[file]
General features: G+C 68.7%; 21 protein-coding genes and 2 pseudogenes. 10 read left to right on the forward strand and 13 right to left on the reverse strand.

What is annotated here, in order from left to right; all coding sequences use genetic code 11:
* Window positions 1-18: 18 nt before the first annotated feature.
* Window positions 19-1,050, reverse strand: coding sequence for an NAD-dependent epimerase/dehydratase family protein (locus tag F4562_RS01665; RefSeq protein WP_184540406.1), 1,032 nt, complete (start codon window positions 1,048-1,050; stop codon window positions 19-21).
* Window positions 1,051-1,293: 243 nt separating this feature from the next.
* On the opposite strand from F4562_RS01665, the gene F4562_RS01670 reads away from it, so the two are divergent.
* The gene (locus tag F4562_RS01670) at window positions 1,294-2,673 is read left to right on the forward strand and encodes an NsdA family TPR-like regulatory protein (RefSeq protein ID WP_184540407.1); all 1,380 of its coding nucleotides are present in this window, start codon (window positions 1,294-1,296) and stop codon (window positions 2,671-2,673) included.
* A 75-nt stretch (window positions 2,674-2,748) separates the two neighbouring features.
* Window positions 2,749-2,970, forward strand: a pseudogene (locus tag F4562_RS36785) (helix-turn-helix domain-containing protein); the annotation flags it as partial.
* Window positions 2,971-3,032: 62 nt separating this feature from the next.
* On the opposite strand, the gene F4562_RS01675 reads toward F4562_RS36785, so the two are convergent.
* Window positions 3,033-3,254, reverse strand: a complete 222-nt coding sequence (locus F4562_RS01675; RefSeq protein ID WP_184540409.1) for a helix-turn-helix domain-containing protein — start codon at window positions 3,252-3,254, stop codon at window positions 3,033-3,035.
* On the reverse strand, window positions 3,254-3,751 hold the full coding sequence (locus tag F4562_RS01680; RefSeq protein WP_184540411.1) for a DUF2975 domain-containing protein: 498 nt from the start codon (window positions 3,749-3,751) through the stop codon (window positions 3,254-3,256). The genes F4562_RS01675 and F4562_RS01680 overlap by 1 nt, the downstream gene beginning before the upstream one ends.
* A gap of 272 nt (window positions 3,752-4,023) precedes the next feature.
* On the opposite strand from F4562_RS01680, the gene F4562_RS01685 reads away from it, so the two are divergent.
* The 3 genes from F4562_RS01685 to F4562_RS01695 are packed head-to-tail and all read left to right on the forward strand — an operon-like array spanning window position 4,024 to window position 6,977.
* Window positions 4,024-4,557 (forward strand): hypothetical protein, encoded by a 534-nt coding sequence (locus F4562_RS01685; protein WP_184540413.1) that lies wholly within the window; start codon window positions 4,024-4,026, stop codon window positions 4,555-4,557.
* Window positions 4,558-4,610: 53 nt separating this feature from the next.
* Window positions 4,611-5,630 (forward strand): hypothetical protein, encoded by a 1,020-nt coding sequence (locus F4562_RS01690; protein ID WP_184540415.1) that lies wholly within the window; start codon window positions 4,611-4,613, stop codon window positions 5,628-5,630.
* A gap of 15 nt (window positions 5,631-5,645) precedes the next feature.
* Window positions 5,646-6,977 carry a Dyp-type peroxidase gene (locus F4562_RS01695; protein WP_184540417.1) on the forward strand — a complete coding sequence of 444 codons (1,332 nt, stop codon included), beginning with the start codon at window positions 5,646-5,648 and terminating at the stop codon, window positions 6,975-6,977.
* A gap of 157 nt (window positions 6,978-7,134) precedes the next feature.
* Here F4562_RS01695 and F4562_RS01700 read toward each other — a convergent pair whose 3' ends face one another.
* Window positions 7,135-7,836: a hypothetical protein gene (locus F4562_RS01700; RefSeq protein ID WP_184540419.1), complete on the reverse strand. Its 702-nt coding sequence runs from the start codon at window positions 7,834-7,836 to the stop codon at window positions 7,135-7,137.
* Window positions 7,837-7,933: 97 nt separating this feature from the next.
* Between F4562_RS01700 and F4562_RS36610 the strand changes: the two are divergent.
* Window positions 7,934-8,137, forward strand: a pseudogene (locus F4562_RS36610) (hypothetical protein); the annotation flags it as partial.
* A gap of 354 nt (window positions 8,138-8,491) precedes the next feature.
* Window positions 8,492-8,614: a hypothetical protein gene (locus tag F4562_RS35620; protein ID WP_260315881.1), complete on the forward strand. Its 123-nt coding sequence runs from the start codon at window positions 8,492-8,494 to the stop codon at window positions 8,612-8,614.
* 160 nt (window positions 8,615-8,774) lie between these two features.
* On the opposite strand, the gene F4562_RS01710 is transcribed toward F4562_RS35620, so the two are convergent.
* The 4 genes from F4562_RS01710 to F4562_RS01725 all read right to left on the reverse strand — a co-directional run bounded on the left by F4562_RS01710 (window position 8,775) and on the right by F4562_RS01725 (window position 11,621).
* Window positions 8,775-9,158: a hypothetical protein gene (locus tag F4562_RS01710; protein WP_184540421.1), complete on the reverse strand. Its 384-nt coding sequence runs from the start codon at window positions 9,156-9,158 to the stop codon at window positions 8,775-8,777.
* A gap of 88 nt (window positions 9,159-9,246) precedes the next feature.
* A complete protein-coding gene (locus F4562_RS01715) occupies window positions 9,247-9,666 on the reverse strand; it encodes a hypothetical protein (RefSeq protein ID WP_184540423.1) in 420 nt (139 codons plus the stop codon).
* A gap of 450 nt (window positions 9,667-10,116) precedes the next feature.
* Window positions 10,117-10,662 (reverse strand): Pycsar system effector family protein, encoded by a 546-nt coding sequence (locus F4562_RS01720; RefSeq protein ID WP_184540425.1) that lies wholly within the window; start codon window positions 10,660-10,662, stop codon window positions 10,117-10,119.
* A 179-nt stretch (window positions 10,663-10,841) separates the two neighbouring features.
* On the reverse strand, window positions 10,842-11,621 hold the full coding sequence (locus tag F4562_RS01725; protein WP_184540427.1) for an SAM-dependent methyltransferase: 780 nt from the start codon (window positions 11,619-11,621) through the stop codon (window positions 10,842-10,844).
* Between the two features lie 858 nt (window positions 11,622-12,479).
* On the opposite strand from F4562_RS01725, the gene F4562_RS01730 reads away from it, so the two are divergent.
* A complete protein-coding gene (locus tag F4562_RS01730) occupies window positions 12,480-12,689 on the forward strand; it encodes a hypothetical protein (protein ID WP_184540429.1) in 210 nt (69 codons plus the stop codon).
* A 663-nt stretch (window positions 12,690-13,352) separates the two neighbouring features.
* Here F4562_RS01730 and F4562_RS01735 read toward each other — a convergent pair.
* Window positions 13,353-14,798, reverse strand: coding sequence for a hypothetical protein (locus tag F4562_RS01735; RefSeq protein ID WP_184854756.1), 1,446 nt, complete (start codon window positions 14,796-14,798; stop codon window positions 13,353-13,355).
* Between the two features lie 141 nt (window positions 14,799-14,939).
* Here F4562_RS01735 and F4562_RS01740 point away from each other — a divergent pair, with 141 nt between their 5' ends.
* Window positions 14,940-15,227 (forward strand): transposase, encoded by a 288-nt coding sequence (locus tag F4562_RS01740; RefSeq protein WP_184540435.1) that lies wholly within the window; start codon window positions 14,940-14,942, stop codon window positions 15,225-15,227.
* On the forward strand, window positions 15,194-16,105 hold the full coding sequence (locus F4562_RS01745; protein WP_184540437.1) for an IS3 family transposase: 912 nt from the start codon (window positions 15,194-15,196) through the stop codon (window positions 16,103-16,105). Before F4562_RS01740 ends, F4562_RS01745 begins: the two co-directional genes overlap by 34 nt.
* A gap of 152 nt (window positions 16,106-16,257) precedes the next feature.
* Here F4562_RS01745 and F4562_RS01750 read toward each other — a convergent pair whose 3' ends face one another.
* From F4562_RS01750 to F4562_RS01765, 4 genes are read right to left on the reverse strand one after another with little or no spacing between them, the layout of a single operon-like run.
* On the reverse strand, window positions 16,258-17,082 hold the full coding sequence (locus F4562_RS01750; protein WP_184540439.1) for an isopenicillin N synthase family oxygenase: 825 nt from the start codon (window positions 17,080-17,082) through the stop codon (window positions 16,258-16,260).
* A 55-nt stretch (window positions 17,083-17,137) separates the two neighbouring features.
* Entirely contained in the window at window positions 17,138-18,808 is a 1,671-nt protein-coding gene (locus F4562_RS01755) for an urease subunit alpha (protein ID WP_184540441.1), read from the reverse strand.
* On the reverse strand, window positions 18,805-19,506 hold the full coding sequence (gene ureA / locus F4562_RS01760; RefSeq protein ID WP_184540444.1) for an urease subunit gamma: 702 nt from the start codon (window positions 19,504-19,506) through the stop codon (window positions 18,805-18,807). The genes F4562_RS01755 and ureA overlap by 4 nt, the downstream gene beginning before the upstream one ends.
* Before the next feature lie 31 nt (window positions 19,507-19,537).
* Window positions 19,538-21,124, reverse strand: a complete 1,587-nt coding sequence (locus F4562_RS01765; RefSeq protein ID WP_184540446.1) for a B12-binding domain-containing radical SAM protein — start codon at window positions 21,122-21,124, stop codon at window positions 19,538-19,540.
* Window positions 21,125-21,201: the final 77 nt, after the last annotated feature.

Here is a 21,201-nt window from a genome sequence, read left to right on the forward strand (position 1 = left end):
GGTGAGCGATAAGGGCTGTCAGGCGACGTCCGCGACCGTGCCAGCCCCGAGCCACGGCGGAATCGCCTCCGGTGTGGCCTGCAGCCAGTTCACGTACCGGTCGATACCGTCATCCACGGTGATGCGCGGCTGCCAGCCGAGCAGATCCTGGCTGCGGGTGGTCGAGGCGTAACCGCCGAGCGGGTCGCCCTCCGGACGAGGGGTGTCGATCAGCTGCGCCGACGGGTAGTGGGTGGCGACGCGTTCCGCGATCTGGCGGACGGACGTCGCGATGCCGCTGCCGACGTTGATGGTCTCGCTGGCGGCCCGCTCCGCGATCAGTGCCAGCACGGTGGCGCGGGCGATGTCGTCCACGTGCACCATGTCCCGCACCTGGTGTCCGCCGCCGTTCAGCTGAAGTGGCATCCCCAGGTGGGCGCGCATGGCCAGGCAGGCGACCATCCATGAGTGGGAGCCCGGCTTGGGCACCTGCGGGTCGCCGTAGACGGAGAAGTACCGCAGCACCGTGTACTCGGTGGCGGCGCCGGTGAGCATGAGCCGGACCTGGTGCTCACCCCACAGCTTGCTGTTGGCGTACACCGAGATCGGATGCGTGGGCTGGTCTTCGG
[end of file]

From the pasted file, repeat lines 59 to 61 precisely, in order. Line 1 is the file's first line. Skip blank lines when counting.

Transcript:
* Window positions 21,125-21,201: the final 77 nt, after the last annotated feature.

Here is a 21,201-nt window from a genome sequence, read left to right on the forward strand (position 1 = left end):
GGTGAGCGATAAGGGCTGTCAGGCGACGTCCGCGACCGTGCCAGCCCCGAGCCACGGCGGAATCGCCTCCGGTGTGGCCTGCAGCCAGTTCACGTACCGGTCGATACCGTCATCCACGGTGATGCGCGGCTGCCAGCCGAGCAGATCCTGGCTGCGGGTGGTCGAGGCGTAACCGCCGAGCGGGTCGCCCTCCGGACGAGGGGTGTCGATCAGCTGCGCCGACGGGTAGTGGGTGGCGACGCGTTCCGCGATCTGGCGGACGGACGTCGCGATGCCGCTGCCGACGTTGATGGTCTCGCTGGCGGCCCGCTCCGCGATCAGTGCCAGCACGGTGGCGCGGGCGATGTCGTCCACGTGCACCATGTCCCGCACCTGGTGTCCGCCGCCGTTCAGCTGAAGTGGCATCCCCAGGTGGGCGCGCATGGCCAGGCAGGCGACCATCCATGAGTGGGAGCCCGGCTTGGGCACCTGCGGGTCGCCGTAGACGGAGAAGTACCGCAGCACCGTGTACTCGGTGGCGGCGCCGGTGAGCATGAGCCGGACCTGGTGCTCACCCCACAGCTTGCTGTTGGCGTACACCGAGATCGGATGCGTGGGCTGGTCTTCGG